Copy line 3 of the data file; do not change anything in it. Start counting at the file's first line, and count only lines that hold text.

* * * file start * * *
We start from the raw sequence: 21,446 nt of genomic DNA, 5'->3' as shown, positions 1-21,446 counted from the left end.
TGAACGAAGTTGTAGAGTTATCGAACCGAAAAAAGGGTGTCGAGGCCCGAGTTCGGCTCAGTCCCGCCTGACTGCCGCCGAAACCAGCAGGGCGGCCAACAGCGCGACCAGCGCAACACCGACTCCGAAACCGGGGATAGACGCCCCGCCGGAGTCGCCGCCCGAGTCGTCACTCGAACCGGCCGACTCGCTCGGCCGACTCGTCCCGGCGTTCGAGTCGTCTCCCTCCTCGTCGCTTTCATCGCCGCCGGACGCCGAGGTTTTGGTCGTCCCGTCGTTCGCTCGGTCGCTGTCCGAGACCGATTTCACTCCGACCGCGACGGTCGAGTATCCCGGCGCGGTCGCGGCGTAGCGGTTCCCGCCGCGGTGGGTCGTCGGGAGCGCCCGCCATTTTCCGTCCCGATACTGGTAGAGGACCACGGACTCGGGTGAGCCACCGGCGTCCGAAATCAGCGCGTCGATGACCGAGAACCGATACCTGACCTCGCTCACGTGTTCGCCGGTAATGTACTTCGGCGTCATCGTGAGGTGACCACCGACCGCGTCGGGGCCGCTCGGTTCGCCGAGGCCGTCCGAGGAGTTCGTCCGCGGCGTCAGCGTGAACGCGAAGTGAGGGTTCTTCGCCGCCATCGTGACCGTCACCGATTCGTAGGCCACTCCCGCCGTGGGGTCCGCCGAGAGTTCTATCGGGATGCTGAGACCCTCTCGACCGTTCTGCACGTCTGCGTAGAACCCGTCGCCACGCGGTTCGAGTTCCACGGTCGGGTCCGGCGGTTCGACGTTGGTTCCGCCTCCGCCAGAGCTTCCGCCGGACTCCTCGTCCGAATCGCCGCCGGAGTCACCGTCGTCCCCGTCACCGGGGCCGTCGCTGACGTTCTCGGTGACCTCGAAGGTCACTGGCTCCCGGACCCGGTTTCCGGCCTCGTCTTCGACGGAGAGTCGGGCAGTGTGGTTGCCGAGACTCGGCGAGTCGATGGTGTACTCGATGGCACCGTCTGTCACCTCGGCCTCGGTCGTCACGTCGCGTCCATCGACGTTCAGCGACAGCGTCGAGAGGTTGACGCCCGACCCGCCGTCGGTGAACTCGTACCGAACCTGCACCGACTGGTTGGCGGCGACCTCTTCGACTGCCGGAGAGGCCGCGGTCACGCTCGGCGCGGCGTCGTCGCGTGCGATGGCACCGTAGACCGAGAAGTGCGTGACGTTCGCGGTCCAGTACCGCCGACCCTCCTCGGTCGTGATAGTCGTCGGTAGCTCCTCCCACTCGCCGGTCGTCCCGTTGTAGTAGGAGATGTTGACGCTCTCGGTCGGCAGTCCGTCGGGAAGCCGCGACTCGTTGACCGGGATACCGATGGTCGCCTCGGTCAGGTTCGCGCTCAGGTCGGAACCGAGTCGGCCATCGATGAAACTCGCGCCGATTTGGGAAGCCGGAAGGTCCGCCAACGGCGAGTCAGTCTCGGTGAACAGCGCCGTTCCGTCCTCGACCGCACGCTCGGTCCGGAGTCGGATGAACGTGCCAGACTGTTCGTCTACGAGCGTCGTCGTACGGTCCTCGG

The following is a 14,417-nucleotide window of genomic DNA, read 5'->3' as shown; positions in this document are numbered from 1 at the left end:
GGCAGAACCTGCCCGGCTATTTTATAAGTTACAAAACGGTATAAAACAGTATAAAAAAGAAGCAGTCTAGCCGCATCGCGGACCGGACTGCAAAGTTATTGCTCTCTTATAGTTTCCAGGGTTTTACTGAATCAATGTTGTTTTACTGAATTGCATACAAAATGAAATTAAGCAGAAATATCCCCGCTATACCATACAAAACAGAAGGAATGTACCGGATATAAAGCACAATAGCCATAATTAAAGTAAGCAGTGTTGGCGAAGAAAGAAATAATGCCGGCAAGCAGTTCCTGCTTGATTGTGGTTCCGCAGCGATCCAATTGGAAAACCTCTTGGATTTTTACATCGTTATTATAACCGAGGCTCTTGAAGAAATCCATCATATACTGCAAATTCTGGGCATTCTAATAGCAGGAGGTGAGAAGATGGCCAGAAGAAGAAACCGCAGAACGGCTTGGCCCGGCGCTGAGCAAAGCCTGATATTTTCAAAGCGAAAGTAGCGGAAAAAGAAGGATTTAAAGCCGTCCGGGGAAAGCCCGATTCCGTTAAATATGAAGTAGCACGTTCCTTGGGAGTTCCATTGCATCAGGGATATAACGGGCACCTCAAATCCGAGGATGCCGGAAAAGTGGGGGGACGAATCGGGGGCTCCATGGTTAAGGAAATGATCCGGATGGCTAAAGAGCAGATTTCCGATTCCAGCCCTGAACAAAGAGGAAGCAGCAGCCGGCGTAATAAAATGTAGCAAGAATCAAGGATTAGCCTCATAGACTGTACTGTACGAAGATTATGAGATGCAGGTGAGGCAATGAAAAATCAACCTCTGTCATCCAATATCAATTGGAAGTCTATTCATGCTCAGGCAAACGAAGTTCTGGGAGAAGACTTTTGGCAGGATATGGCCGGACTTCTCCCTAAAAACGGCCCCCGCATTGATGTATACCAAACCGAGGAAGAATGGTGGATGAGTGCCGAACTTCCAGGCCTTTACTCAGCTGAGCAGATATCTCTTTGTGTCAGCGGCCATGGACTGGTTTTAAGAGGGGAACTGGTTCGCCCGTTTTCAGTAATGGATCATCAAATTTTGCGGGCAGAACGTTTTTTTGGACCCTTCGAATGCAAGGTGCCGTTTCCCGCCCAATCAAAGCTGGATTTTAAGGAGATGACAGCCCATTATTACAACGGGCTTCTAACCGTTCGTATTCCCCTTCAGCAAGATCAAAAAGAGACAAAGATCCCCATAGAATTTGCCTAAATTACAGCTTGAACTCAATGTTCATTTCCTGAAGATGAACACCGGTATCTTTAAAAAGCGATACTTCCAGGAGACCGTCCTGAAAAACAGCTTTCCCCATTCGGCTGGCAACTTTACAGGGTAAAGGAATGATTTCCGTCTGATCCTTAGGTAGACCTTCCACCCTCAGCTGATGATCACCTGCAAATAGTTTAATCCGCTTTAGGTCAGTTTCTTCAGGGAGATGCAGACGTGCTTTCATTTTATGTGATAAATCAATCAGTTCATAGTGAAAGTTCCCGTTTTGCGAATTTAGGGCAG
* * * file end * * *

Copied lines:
The following is a 14,417-nucleotide window of genomic DNA, read 5'->3' as shown; positions in this document are numbered from 1 at the left end: